What moral lessons are emphasized in "The Gift of the Magi"?
O. Henry's short story "The Gift of the Magi" is among the simplest and most elegant short stories in American literature. The surprise ending was one of O. Henry's favorite literary devices. Stressing the idea that love is more valuable than gifts, the story revolves around a poor couple, Della and Jim, who possess only two things of material value--her long, lustrous hair and his gold watch. Their love of these objects inspires them to act in slightly foolish and arrogant ways, as O. Henry writes: "Had the queen of Sheba lived in the flat across the airshaft, Della would have let her hair hang out the window some day to dry just to depreciate Her Majesty's jewels and gifts. Had King Solomon been the janitor, with all his treasures piled up in the basement, Jim would have pulled out his watch every time he passed, just to see him pluck at his beard from envy."
To buy a watch chain for Jim, Della sacrifices her hair, which she sells. Meanwhile, Jim sells his watch to buy Della hair combs. He is shocked to see Della without her long hair, but he quickly explains that he loves her no matter what. He is only surprised because she cannot enjoy the combs he bought her. She shows him his new watch chain, but he puts off telling her that he has sold his watch. They have two gifts for Christmas that they cannot use at the moment.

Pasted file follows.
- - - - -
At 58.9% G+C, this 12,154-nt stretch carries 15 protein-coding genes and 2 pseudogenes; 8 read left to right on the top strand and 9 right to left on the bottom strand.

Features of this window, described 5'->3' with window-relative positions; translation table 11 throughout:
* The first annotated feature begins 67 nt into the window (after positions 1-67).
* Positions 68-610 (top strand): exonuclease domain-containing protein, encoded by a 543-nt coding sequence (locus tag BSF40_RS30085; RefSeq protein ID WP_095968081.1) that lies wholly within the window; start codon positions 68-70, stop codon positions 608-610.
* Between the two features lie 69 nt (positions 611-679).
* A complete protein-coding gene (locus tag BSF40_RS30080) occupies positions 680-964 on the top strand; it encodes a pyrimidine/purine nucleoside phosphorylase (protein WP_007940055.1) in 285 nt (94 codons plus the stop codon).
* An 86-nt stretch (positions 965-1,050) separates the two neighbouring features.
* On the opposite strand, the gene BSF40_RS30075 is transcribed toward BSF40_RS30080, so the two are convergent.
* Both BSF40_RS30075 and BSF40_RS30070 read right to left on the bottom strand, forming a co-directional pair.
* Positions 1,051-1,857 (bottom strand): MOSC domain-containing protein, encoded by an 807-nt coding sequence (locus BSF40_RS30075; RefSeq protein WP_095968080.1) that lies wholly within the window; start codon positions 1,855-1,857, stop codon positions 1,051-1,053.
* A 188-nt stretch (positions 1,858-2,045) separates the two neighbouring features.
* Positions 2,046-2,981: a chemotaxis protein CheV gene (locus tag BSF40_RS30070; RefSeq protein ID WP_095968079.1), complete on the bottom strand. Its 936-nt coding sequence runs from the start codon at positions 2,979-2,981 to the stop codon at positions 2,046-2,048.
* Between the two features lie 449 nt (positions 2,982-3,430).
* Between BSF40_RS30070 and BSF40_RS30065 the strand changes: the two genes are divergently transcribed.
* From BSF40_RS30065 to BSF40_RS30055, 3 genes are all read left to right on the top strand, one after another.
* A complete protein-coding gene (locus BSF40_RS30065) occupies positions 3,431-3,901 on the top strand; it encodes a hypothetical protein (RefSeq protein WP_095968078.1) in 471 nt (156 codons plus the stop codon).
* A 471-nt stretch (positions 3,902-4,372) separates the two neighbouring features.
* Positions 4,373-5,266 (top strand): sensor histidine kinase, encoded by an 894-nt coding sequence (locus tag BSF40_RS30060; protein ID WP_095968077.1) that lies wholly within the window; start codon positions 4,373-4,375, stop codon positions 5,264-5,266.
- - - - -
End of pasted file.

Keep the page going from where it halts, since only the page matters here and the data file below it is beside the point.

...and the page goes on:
The story concludes with O. Henry's reference to the magi, the wise men who brought Jesus gifts on the first Christmas. He says, "But in a last word to the wise of these days let it be said that of all who give gifts these two were the wisest." He means that Della and Jim have shown that they are willing to sacrifice what each cares about most for the other. While their Christmas gifts did not work out, they have the ultimate gift of knowing that they love each other and value each other more than they value their material possessions. While poor, they are, simply put, rich in love.